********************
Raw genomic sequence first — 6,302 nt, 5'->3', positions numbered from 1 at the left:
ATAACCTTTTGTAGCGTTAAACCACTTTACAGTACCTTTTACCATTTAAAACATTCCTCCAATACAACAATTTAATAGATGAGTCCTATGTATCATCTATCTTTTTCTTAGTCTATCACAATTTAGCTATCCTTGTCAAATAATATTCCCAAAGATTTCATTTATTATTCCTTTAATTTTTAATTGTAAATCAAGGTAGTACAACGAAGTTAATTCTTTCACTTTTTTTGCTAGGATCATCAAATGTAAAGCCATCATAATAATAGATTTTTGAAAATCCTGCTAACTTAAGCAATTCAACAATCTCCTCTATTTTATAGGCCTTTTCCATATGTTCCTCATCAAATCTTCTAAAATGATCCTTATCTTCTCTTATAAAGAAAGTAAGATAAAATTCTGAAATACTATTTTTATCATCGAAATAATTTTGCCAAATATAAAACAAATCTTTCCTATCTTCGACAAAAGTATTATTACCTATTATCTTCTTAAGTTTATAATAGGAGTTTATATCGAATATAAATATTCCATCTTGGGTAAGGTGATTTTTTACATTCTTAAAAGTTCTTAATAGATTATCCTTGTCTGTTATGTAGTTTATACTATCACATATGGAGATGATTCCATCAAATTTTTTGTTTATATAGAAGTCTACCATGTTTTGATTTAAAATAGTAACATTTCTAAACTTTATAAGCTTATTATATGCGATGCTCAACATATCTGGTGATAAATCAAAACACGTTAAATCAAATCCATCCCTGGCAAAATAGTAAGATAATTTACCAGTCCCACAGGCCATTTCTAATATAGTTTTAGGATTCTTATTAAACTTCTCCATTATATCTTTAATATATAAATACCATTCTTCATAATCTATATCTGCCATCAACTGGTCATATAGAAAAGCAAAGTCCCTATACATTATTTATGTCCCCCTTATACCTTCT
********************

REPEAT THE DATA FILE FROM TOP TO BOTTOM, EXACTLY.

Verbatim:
Raw genomic sequence first — 6,302 nt, 5'->3', positions numbered from 1 at the left:
ATAACCTTTTGTAGCGTTAAACCACTTTACAGTACCTTTTACCATTTAAAACATTCCTCCAATACAACAATTTAATAGATGAGTCCTATGTATCATCTATCTTTTTCTTAGTCTATCACAATTTAGCTATCCTTGTCAAATAATATTCCCAAAGATTTCATTTATTATTCCTTTAATTTTTAATTGTAAATCAAGGTAGTACAACGAAGTTAATTCTTTCACTTTTTTTGCTAGGATCATCAAATGTAAAGCCATCATAATAATAGATTTTTGAAAATCCTGCTAACTTAAGCAATTCAACAATCTCCTCTATTTTATAGGCCTTTTCCATATGTTCCTCATCAAATCTTCTAAAATGATCCTTATCTTCTCTTATAAAGAAAGTAAGATAAAATTCTGAAATACTATTTTTATCATCGAAATAATTTTGCCAAATATAAAACAAATCTTTCCTATCTTCGACAAAAGTATTATTACCTATTATCTTCTTAAGTTTATAATAGGAGTTTATATCGAATATAAATATTCCATCTTGGGTAAGGTGATTTTTTACATTCTTAAAAGTTCTTAATAGATTATCCTTGTCTGTTATGTAGTTTATACTATCACATATGGAGATGATTCCATCAAATTTTTTGTTTATATAGAAGTCTACCATGTTTTGATTTAAAATAGTAACATTTCTAAACTTTATAAGCTTATTATATGCGATGCTCAACATATCTGGTGATAAATCAAAACACGTTAAATCAAATCCATCCCTGGCAAAATAGTAAGATAATTTACCAGTCCCACAGGCCATTTCTAATATAGTTTTAGGATTCTTATTAAACTTCTCCATTATATCTTTAATATATAAATACCATTCTTCATAATCTATATCTGCCATCAACTGGTCATATAGAAAAGCAAAGTCCCTATACATTATTTATGTCCCCCTTATACCTTCT